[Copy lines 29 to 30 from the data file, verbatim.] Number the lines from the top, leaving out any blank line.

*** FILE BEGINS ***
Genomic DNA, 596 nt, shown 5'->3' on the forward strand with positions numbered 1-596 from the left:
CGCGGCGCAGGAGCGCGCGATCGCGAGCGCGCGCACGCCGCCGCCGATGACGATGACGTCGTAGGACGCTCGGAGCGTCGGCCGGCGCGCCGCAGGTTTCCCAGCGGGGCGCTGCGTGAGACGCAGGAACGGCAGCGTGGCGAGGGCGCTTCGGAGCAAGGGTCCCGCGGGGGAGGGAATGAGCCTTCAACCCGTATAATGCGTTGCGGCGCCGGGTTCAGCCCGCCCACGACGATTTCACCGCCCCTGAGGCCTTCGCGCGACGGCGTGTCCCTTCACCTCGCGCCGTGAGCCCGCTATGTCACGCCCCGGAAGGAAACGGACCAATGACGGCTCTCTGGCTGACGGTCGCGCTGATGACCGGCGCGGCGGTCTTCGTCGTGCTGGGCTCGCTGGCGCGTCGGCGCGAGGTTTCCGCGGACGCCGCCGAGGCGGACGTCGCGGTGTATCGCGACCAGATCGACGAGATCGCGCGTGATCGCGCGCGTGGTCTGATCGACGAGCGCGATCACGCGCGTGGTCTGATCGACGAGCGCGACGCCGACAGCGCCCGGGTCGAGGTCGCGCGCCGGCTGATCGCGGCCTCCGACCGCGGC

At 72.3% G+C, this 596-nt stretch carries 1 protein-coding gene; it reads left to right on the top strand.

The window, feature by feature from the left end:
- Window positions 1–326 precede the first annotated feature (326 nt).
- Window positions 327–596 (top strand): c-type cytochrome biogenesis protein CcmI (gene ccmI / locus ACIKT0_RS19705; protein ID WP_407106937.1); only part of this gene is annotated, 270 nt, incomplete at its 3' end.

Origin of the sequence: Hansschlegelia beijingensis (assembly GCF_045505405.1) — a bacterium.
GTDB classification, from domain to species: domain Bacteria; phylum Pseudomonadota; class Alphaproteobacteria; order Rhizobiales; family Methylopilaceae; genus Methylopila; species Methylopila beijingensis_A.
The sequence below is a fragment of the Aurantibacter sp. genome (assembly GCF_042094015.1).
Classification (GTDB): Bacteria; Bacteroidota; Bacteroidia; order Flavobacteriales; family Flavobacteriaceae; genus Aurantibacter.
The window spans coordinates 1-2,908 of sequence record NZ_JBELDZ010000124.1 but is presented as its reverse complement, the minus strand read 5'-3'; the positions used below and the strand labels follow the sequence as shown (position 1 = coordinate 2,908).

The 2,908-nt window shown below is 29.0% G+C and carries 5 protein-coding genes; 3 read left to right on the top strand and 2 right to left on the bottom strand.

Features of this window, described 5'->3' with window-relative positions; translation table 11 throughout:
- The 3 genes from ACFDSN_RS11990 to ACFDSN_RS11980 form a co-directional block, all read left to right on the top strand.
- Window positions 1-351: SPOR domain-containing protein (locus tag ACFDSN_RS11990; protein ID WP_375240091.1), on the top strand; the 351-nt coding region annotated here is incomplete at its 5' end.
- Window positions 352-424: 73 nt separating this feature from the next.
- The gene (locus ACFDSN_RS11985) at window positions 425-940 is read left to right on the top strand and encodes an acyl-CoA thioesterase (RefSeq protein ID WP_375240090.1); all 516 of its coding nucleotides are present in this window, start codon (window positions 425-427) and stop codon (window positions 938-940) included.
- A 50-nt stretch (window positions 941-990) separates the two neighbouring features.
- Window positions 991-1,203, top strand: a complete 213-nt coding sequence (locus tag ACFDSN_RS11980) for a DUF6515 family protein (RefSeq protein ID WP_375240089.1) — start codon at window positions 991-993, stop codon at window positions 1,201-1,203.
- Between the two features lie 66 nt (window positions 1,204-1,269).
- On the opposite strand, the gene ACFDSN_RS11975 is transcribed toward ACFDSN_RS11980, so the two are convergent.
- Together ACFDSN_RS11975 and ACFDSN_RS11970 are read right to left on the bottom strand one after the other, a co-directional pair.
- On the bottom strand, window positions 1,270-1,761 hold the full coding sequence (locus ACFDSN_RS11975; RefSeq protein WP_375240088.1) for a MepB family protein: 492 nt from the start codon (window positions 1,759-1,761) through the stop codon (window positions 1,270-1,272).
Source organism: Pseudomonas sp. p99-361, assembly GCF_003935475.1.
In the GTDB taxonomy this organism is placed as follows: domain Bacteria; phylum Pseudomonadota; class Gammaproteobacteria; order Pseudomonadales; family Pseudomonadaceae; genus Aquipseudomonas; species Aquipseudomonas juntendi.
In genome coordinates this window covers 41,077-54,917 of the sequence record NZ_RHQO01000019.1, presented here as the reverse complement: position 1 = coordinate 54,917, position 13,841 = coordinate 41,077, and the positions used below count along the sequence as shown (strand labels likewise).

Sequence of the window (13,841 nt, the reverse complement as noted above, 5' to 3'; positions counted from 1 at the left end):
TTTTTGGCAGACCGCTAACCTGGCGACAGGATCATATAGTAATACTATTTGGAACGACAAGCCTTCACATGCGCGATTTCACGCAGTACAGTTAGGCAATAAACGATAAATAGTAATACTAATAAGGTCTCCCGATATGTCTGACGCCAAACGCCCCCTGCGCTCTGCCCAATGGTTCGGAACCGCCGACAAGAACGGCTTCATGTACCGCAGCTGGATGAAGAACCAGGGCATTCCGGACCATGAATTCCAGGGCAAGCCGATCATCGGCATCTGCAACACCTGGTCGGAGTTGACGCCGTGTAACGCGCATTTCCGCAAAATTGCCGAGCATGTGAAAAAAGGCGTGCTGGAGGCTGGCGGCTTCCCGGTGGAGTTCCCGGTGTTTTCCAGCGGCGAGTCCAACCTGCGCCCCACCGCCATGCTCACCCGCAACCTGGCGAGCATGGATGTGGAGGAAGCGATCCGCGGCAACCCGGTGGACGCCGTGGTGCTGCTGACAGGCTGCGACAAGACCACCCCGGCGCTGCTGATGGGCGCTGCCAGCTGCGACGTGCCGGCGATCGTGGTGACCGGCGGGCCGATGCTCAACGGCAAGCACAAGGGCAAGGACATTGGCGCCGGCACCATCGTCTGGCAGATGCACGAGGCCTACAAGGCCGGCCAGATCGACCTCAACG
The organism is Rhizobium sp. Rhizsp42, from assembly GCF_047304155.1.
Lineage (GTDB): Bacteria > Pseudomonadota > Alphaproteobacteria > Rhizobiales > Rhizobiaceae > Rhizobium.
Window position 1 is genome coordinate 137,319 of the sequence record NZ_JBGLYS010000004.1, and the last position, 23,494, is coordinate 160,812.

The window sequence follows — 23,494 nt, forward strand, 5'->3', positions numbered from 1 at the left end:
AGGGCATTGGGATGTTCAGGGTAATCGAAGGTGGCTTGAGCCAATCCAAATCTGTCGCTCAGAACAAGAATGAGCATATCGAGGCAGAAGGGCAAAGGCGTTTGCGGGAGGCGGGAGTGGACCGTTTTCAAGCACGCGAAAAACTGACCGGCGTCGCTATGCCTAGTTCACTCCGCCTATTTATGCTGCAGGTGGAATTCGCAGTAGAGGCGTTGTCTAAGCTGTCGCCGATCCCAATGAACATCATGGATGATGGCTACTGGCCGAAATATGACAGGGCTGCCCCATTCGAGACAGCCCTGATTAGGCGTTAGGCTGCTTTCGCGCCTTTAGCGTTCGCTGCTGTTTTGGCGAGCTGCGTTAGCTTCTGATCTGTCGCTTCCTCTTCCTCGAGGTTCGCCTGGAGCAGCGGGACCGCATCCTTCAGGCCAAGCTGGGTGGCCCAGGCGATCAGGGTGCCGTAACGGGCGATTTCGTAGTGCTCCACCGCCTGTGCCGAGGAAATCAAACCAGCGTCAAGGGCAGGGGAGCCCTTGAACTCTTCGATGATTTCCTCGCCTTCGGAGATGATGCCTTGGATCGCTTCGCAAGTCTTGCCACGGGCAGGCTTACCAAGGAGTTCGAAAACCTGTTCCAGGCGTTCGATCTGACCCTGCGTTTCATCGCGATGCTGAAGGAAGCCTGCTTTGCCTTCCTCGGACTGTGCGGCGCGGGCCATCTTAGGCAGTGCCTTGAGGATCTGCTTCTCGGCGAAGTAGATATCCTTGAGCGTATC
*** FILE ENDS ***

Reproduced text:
The organism is Rhizobium sp. Rhizsp42, from assembly GCF_047304155.1.
Lineage (GTDB): Bacteria > Pseudomonadota > Alphaproteobacteria > Rhizobiales > Rhizobiaceae > Rhizobium.